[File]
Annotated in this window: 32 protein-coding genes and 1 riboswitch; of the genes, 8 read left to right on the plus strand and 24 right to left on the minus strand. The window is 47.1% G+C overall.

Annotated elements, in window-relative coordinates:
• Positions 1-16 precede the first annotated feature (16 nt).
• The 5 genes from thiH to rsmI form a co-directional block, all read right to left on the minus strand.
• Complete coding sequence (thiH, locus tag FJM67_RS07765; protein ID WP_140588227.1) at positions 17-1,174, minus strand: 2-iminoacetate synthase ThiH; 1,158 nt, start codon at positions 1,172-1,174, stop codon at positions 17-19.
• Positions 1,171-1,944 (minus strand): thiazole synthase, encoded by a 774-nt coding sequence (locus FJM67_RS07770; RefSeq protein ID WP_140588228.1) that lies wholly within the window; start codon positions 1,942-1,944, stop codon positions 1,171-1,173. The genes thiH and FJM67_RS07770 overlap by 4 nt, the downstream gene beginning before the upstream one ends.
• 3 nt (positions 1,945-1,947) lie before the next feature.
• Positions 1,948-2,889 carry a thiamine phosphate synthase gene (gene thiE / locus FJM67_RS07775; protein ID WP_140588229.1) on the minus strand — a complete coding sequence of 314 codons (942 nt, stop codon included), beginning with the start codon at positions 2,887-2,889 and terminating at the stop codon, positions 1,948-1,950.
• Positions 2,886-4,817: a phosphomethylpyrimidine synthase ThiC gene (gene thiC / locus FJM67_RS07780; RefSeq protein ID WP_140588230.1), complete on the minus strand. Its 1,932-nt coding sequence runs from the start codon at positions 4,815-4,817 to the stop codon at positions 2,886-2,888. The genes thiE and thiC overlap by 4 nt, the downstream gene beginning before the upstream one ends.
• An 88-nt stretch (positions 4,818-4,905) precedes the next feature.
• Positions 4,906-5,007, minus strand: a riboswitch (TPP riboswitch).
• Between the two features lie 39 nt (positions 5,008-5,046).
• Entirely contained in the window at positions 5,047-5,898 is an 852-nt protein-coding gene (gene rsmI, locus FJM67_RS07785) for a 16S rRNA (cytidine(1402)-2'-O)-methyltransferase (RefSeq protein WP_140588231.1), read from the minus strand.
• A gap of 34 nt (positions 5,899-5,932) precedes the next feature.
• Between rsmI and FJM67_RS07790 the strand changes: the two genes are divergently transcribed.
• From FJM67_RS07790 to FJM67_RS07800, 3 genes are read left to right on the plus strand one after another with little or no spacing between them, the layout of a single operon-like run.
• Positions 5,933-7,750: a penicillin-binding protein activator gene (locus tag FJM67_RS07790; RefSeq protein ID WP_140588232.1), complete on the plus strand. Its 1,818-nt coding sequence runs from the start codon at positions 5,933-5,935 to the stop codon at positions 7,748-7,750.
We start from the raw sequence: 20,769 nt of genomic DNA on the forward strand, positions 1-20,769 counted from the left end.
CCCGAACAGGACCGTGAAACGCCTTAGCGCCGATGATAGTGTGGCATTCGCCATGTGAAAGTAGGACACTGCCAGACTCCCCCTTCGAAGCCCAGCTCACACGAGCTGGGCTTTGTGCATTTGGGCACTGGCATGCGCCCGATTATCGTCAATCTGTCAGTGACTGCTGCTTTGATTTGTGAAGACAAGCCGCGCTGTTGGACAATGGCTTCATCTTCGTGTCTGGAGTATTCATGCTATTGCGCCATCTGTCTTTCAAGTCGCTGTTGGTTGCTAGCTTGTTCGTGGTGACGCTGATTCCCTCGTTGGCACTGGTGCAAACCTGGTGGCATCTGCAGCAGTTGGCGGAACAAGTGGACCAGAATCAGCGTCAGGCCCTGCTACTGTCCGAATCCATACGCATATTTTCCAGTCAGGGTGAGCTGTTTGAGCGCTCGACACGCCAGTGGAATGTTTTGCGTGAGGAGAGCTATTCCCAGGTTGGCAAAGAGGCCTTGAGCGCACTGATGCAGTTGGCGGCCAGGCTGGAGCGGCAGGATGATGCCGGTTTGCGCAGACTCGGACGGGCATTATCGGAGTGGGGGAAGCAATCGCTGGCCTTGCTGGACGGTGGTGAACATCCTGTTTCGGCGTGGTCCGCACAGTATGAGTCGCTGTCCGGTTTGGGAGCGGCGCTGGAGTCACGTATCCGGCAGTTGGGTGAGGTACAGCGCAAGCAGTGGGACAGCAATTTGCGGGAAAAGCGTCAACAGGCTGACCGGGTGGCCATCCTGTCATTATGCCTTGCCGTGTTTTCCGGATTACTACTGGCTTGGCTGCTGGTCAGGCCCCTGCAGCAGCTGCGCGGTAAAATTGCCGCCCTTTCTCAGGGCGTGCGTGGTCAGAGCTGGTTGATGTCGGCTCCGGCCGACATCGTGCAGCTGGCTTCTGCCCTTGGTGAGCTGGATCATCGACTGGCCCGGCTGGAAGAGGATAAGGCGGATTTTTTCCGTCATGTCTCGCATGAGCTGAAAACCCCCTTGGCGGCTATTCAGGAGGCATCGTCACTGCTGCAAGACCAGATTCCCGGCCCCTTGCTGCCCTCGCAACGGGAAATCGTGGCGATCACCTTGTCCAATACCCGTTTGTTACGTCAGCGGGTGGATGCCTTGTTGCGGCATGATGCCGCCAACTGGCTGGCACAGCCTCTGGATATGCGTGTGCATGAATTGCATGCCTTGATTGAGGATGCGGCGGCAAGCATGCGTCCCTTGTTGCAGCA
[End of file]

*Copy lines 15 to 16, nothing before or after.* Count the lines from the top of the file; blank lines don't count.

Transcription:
• Between rsmI and FJM67_RS07790 the strand changes: the two genes are divergently transcribed.
• From FJM67_RS07790 to FJM67_RS07800, 3 genes are read left to right on the plus strand one after another with little or no spacing between them, the layout of a single operon-like run.